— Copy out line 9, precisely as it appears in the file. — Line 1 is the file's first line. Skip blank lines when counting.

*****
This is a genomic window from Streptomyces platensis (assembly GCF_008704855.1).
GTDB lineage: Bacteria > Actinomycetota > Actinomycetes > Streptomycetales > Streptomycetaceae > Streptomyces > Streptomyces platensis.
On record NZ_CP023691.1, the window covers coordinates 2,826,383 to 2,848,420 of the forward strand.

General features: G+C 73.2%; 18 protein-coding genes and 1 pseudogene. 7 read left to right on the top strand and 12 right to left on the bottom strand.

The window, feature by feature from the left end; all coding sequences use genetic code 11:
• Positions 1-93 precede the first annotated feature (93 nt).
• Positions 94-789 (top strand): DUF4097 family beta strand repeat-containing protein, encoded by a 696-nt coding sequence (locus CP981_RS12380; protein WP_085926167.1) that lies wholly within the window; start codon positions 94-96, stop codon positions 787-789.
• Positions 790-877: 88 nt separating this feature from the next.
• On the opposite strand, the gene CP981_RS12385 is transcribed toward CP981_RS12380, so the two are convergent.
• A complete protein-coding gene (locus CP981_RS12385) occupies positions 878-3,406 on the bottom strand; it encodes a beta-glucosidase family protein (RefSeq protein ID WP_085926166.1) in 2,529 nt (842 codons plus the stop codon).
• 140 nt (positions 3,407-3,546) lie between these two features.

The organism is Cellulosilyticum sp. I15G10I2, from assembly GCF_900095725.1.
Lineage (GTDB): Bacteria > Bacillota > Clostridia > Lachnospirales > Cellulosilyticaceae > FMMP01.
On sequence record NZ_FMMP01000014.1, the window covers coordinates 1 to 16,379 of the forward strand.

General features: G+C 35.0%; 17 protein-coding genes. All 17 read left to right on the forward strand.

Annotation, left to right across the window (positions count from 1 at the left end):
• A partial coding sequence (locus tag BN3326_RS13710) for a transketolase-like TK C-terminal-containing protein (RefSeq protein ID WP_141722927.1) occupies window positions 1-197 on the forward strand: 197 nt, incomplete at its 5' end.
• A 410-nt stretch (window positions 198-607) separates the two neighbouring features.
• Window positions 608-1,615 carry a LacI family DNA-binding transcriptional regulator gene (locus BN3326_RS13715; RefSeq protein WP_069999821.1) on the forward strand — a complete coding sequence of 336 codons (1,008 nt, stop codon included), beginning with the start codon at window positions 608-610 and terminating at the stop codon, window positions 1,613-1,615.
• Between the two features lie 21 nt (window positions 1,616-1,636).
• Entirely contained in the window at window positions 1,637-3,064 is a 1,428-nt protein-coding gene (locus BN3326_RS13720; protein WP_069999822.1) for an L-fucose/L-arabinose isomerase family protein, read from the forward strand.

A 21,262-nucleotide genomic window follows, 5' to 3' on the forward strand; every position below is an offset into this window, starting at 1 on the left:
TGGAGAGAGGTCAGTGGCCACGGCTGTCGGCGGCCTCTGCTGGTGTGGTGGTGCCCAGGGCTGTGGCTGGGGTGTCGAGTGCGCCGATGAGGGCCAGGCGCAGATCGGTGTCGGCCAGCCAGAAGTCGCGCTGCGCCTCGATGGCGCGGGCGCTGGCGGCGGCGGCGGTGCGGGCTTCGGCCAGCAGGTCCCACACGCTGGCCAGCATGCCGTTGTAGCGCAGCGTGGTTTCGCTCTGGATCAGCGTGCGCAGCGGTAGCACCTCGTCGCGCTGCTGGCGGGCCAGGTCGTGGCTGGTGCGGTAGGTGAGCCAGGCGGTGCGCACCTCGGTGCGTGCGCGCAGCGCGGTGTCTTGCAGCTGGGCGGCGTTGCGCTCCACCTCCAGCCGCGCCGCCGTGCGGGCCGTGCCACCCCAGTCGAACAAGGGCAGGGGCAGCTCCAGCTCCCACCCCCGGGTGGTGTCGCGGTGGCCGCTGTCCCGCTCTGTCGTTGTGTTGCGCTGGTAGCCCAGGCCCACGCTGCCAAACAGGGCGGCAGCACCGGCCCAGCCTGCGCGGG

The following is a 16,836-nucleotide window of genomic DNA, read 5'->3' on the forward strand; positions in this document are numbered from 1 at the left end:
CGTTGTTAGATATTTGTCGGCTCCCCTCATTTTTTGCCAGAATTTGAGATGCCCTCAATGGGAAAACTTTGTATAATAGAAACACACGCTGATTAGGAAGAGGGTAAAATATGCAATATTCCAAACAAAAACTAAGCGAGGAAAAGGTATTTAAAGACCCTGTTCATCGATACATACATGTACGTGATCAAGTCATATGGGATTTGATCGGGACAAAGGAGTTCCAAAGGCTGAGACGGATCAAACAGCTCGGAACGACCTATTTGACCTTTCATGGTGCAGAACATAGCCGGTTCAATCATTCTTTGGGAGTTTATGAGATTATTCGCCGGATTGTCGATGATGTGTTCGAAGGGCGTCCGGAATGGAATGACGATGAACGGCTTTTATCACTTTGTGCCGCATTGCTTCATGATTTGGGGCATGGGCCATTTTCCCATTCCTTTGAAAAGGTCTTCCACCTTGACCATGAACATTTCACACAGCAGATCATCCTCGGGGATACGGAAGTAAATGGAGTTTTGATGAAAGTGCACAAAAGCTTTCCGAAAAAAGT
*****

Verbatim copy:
• On the opposite strand, the gene CP981_RS12385 is transcribed toward CP981_RS12380, so the two are convergent.